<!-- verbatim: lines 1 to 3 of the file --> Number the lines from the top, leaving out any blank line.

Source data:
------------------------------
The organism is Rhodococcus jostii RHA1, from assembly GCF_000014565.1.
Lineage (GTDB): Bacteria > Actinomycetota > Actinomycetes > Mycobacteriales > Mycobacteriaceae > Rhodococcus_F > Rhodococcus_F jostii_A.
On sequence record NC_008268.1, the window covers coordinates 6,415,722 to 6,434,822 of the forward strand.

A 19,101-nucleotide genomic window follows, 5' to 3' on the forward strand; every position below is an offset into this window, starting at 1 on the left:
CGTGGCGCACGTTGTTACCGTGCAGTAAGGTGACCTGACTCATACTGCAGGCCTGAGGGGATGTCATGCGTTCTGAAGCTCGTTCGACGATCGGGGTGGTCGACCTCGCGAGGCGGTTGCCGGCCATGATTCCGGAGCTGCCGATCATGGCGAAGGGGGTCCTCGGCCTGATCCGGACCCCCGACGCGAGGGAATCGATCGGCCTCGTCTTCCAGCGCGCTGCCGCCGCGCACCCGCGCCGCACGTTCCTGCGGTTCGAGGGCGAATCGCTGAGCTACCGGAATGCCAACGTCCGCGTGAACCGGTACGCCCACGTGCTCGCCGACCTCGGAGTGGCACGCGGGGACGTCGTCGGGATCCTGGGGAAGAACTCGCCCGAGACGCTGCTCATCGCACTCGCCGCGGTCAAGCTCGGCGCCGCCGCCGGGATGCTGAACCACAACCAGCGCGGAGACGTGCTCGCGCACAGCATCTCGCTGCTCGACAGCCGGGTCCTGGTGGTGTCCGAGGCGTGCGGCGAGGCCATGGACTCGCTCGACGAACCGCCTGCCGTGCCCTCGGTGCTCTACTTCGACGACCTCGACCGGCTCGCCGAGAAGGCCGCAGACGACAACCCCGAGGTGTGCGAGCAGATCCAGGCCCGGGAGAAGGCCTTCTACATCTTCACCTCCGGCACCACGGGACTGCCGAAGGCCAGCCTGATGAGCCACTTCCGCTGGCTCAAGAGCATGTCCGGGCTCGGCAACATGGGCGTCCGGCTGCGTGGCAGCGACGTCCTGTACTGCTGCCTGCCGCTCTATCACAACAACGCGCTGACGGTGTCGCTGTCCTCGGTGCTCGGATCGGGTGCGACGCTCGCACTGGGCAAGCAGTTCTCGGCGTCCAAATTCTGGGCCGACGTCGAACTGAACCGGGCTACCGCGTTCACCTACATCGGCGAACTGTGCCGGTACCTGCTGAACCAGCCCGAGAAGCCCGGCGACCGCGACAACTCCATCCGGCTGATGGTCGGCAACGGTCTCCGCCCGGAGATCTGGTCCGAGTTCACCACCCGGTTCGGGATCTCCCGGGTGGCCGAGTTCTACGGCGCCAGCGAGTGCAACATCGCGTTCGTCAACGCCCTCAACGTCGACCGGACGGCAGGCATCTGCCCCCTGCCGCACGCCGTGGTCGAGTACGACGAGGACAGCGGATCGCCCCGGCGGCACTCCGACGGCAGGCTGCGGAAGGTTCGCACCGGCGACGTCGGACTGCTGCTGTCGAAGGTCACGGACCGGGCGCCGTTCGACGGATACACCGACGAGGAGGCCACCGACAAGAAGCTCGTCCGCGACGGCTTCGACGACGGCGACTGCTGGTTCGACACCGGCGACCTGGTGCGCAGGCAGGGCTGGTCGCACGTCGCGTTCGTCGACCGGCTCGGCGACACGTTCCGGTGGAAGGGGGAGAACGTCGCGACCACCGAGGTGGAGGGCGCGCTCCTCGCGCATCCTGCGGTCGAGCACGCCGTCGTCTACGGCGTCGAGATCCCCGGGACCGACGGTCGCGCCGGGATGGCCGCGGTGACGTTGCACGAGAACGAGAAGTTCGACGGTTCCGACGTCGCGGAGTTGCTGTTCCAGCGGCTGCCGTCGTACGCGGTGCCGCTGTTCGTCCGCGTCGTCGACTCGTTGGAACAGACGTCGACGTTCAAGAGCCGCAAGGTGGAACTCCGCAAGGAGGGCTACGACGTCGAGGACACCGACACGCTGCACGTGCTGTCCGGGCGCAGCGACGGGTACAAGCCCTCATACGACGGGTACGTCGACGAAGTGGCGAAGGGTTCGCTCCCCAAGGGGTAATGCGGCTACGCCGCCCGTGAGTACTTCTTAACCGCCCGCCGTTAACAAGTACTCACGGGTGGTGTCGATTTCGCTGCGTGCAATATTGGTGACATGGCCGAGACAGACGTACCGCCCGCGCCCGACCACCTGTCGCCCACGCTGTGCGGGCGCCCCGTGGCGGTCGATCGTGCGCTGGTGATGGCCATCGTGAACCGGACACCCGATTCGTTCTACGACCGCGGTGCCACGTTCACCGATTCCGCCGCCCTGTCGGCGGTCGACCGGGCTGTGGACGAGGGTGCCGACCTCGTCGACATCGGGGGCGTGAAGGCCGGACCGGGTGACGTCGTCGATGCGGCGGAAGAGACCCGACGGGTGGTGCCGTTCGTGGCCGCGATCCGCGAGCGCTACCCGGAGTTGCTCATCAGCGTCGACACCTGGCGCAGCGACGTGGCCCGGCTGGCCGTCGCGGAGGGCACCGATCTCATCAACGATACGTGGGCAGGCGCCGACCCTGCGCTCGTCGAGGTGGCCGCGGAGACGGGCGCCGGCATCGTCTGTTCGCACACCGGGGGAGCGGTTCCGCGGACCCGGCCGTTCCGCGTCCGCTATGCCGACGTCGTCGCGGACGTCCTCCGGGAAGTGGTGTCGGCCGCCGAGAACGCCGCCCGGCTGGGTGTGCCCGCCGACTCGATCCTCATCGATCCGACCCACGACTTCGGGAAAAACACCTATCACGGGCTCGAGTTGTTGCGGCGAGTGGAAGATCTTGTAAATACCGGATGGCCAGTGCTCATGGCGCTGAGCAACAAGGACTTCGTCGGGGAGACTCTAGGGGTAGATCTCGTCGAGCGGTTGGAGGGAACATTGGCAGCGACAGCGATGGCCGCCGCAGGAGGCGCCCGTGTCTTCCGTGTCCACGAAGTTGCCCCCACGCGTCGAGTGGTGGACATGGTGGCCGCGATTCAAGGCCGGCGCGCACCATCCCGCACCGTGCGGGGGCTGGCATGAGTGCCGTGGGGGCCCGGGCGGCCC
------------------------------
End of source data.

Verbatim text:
The organism is Rhodococcus jostii RHA1, from assembly GCF_000014565.1.
Lineage (GTDB): Bacteria > Actinomycetota > Actinomycetes > Mycobacteriales > Mycobacteriaceae > Rhodococcus_F > Rhodococcus_F jostii_A.
On sequence record NC_008268.1, the window covers coordinates 6,415,722 to 6,434,822 of the forward strand.